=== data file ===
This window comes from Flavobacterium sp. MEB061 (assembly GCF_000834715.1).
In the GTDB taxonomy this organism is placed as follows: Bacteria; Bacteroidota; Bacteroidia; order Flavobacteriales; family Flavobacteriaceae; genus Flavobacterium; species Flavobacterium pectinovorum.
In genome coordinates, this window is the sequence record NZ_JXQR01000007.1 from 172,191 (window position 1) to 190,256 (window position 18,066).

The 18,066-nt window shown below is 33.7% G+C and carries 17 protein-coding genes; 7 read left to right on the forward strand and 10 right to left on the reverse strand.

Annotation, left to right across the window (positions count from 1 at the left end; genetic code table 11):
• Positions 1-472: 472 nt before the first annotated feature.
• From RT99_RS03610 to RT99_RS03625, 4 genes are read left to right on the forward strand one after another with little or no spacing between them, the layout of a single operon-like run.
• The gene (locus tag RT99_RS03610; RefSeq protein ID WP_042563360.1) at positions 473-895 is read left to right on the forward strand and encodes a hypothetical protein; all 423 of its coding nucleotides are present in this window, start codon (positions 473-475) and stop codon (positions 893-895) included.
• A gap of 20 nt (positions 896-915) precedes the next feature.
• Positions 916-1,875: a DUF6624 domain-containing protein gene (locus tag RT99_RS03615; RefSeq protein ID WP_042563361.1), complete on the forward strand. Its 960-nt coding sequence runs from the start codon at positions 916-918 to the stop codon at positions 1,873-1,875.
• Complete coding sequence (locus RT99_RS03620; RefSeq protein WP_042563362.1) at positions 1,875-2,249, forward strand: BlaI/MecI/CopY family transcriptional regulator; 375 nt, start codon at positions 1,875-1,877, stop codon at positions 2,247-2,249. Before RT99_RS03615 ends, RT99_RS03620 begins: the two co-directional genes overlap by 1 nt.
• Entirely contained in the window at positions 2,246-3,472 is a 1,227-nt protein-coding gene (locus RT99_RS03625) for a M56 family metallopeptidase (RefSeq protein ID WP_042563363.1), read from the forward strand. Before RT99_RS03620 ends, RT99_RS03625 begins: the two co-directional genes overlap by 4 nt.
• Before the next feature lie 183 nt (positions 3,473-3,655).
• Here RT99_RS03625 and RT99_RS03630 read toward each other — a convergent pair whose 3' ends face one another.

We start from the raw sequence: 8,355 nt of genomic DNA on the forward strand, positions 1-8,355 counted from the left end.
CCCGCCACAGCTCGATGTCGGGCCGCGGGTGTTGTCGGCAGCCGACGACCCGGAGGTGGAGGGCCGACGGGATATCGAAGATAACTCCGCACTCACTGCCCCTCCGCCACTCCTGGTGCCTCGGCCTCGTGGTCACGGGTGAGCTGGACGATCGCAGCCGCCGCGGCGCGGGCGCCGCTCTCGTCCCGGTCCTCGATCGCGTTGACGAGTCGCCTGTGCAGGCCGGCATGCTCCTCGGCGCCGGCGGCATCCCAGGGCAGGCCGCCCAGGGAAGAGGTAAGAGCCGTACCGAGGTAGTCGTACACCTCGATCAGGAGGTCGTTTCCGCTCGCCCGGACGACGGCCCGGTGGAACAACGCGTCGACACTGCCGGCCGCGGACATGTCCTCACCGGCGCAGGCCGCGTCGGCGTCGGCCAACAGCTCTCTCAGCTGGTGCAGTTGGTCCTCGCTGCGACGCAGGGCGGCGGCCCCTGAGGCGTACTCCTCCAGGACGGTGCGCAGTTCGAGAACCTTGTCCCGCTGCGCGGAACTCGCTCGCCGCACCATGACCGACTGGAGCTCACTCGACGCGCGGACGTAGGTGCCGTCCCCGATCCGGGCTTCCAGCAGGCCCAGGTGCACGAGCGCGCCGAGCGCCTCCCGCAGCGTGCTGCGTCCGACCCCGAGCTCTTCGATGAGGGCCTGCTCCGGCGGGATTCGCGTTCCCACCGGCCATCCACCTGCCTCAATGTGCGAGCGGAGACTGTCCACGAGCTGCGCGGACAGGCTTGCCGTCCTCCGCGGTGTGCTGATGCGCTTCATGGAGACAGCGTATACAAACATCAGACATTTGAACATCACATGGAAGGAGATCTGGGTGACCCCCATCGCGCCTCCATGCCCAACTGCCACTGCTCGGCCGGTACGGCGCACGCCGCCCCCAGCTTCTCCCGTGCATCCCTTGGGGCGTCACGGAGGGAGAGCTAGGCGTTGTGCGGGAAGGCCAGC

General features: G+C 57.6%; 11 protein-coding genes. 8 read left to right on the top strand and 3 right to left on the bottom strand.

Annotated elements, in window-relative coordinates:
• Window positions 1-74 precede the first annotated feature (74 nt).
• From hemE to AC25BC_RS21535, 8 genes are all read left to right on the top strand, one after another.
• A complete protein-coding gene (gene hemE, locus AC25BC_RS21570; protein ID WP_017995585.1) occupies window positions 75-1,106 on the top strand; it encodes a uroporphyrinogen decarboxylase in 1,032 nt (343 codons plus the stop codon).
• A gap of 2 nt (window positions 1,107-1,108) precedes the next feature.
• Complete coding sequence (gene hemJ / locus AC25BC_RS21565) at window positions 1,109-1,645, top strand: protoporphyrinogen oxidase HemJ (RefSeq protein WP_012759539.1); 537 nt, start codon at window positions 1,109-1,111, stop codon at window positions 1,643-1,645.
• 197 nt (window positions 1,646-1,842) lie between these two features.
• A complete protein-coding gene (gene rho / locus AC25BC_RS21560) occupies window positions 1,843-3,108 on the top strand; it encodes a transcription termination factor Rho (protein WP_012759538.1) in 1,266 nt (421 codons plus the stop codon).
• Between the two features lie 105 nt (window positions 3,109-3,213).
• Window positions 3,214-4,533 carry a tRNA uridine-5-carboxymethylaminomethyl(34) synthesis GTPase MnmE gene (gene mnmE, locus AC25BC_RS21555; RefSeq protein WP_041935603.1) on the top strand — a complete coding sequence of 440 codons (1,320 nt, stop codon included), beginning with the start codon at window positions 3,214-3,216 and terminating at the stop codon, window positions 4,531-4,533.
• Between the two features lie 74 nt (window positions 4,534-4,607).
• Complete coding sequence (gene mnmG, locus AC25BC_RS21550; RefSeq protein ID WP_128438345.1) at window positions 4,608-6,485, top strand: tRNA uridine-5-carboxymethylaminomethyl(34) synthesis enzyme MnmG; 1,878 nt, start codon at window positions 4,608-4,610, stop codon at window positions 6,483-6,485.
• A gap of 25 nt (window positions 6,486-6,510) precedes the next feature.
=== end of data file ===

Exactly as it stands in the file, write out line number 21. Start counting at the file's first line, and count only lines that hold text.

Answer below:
• A complete protein-coding gene (gene hemE, locus AC25BC_RS21570; protein ID WP_017995585.1) occupies window positions 75-1,106 on the top strand; it encodes a uroporphyrinogen decarboxylase in 1,032 nt (343 codons plus the stop codon).